The Rheumatology Department is based in the Churchill Unit at Weston General Hospital.

This can be found by entering the hospital through the main entrance and immediately following the corridor to your left. Follow this corridor to the very end where you will find the Churchill Unit.


What is Rheumatology?

It is a division of medicine that involves the evaluation and treatment of the rheumatic diseases and conditions. They are characterised by symptoms involving the musculoskeletal system. Many of these diseases also feature immune system abnormalities.


What is a Rheumatologist?

A Rheumatologist is a doctor who is qualified by additional training and experience in the diagnosis and treatment of arthritis and other diseases of the joints, muscles and bones.


What kind of training do Rheumatologists have?

After four or five years of medical school and a number of years of training in general medicine, Rheumatologists devote an additional four years to specialised rheumatology training.


What do Rheumatologists treat?

There are over 100 rheumatic diseases. Some of the most commonly treated are as follows:

  • Rheumatoid arthritis
  • Osteoarthritis
  • Fibromyalgia
  • Vasculitis
  • Systemic lupus erythematosus
  • Scleroderma
  • Spondyloarthropathies
  • Gout
  • Polymyositis
  • Infectious arthritis
  • Polymyalgia rheumatica
  • Psoriatic arthritis
  • Bursitis
  • Tendinitis
  • Osteoporosis


What might the treatment involve?

Most rheumatic diseases cannot be cured but effective treatment can allow people who have these conditions to live pain-free and active lives.

Treatments include pain relief, medication, exercise, dietary control, rest and relaxation, and education on how to best manage the condition. Other treatments may include the use of appliances, such as splints or braces.

It is important that the doctor and the patient work together to develop a treatment schedule that helps each patient maintain or improve his or her lifestyle. In some difficult conditions a combination of treatments may be required.


Drug treatments in Rheumatology

  • Analgesics (painkillers) - such as paracetamol. These help to relieve pain.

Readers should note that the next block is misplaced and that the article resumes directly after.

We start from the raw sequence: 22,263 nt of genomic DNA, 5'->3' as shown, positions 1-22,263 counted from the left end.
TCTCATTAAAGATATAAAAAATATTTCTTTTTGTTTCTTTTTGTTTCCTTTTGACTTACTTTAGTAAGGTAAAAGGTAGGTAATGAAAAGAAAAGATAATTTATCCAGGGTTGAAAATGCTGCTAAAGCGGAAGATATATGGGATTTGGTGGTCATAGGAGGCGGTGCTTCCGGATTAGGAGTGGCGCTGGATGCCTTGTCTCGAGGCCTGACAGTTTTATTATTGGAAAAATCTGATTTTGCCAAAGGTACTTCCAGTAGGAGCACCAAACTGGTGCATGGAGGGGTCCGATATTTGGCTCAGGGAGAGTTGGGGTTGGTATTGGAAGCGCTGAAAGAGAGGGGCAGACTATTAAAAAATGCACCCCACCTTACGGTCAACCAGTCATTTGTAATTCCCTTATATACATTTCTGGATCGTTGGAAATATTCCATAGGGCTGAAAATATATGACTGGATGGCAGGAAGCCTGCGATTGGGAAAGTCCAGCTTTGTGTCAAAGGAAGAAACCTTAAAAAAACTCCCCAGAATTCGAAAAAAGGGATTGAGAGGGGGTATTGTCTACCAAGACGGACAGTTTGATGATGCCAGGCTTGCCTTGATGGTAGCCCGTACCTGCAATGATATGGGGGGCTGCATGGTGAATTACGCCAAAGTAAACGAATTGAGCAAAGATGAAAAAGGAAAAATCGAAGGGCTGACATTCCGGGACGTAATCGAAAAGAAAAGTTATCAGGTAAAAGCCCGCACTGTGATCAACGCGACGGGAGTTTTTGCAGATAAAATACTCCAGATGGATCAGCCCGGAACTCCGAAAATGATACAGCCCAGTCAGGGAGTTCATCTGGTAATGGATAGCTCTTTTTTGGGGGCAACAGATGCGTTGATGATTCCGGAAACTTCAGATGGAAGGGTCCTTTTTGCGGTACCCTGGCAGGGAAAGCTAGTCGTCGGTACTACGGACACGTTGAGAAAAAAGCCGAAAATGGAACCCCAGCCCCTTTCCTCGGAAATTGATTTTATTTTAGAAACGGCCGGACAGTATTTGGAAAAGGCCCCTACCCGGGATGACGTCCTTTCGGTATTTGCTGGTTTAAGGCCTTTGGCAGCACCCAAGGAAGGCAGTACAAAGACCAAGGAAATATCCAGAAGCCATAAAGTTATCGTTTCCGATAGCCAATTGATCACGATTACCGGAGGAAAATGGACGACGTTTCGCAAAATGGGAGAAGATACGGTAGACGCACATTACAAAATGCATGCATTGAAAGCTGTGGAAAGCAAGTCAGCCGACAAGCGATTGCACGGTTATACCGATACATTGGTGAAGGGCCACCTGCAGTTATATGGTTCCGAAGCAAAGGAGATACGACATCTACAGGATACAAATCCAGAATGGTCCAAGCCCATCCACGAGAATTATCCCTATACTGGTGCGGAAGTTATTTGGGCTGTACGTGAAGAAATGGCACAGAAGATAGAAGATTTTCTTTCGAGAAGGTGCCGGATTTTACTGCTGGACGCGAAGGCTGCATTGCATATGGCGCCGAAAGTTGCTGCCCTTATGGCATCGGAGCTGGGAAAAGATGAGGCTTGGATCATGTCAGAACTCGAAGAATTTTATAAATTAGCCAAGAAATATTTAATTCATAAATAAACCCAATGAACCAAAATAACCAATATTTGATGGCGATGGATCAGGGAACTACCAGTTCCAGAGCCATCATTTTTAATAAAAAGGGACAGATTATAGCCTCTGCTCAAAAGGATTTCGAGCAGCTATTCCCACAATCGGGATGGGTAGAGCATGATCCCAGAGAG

• Anti-inflammatory drugs – such as ibuprofen. They help relieve pain, stiffness and swelling in joints.
  • Disease Modifying Drugs – such as Methotrexate. They help to suppress the activity of the Arthritis and prevent or reduce damage to the joints. These drugs require medical supervision, and blood tests to monitor patients safely.
  • Steroids - are powerful, natural anti-inflammatory agents and can be used both in injection and tablet form. They are used with care as they can have side effects.
  • Biologic Drugs - are a new group of drugs used for various rheumatic diseases.


When should you see a Rheumatologist?

A lot of musculoskeletal pains are temporary and self-limiting. But sometimes, pain in the joints, muscles or bones is severe or persists for more than a few days. At that point, you should see your doctor.

Many types of rheumatic diseases are not easily identified in the early stages. Rheumatologists are specially trained to do the detective work necessary to discover the cause of swelling and pain. It's important to determine a correct diagnosis early so that appropriate treatment can begin early. Some musculoskeletal disorders respond best to treatment in the early stages of the disease.

Rheumatic diseases can be complex, chronic disorders and therefore long-term follow up may be necessary. These diseases often change or evolve over time and changes to the treatment plans are common. Rheumatologists work closely with patients to create plans that are acceptable to both parties.


Who else may I see as part of my treatment?

Rheumatic diseases are best managed with the help of the multi-disciplinary team. Team work is important, since musculoskeletal disorders can be chronic. We often rely upon the help of many skilled professionals including specialist nurses, physiotherapists, occupational therapists and podiatrists. Health care professionals can help people with musculoskeletal diseases and their families cope with the changes the diseases cause in their lives.

Rheumatologists may also need to work closely with other doctors such as:

  • Orthopaedic surgeons (who perform joint replacements, soft tissue reconstruction and repair and nerve decompression).
  • Radiologists (who report on X-rays, CT, MRI and ultrasound scans).
  • Dermatologists (who diagnose and treat skin diseases).
  • Respiratory physicians (who diagnose and treat lung problems).
  • Gastroenterologists (who diagnose and treat disorders of the gastrointestinal tract).
  • Neurosurgeons (in particular for neck and back problems).

Your consultant will always keep your own GP fully informed of your clinic reviews.


What services do we offer?

We run a variety of clinics including:

  • General Rheumatology clinics (Mon am/pm, Wed pm, Thurs am, Fri am)
  • Early synovitis clinic (Monday am)